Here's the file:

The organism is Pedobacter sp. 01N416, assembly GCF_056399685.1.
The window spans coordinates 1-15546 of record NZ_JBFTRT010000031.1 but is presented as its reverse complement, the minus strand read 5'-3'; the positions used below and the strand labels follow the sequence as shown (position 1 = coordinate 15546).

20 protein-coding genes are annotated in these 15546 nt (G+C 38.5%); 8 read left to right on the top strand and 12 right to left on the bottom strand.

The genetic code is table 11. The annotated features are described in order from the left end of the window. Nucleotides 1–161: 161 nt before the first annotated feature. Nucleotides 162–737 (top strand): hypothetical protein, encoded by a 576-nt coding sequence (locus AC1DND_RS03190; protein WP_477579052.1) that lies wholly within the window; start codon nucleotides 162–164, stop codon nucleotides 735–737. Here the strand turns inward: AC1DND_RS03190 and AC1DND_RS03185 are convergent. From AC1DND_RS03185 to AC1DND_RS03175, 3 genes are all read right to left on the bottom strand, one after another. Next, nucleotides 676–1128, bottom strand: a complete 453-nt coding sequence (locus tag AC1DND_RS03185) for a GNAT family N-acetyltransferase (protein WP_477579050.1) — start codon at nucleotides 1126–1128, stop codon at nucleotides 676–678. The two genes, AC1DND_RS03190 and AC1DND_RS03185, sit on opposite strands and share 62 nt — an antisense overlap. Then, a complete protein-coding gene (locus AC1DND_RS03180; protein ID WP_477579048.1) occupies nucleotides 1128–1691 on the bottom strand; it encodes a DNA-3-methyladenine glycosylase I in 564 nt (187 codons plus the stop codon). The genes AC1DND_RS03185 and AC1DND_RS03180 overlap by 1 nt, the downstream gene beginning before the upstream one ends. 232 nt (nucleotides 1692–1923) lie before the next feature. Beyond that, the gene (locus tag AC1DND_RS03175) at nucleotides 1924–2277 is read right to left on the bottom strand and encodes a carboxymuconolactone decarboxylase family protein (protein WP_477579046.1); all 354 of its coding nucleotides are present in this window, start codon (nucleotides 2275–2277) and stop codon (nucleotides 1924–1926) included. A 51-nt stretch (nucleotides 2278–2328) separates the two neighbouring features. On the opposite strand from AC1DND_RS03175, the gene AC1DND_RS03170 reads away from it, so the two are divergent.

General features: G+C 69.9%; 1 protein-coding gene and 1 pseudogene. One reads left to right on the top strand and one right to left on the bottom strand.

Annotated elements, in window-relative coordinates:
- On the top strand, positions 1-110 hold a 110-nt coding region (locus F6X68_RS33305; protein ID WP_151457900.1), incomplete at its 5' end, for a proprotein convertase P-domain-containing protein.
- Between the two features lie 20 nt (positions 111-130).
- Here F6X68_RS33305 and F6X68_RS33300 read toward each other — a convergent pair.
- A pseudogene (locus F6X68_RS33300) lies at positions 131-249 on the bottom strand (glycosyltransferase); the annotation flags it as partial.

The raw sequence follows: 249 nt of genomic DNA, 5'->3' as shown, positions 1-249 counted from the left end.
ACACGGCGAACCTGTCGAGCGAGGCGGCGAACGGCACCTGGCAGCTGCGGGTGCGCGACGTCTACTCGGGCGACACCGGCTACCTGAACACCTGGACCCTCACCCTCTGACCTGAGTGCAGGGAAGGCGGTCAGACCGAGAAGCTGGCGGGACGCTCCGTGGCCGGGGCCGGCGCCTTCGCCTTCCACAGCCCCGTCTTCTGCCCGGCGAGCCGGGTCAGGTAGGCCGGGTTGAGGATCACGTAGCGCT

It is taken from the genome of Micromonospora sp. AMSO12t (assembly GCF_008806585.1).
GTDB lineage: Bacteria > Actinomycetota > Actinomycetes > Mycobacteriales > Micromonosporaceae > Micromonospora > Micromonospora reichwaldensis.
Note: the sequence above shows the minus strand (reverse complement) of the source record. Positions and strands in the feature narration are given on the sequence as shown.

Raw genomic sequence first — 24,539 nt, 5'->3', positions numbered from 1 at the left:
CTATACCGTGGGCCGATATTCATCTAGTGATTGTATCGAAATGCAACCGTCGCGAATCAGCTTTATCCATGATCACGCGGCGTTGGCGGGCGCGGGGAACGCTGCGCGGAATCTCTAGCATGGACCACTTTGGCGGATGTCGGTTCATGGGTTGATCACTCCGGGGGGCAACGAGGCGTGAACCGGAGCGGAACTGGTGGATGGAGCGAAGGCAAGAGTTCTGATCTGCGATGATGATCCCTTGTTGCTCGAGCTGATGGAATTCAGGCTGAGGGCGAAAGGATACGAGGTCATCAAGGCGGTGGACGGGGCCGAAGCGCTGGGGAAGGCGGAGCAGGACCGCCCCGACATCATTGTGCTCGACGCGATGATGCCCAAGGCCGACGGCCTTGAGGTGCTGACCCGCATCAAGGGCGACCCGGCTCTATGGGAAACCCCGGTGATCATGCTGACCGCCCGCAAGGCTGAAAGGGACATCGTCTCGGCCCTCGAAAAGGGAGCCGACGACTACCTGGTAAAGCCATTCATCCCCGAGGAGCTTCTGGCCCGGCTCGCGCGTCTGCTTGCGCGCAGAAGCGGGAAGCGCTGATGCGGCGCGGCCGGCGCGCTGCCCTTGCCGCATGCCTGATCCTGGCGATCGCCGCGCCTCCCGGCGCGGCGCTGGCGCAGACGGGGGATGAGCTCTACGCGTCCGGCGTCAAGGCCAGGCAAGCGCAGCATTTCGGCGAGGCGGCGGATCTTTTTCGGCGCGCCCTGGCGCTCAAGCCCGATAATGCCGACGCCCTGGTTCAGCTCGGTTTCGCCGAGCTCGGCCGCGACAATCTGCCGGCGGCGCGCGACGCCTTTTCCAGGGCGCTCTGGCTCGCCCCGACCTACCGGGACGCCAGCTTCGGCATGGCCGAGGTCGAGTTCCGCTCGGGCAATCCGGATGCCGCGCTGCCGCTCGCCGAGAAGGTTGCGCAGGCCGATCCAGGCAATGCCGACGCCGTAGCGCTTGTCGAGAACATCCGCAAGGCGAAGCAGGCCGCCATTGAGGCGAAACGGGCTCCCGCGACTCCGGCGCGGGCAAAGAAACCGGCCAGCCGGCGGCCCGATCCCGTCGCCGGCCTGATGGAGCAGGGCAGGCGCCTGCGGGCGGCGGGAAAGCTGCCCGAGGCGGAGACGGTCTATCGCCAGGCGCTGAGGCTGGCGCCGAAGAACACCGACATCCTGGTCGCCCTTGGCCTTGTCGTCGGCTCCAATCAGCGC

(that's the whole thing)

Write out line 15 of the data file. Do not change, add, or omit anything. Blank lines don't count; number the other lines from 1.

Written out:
Note: the sequence above shows the minus strand (reverse complement) of the source record. Positions and strands in the feature narration are given on the sequence as shown.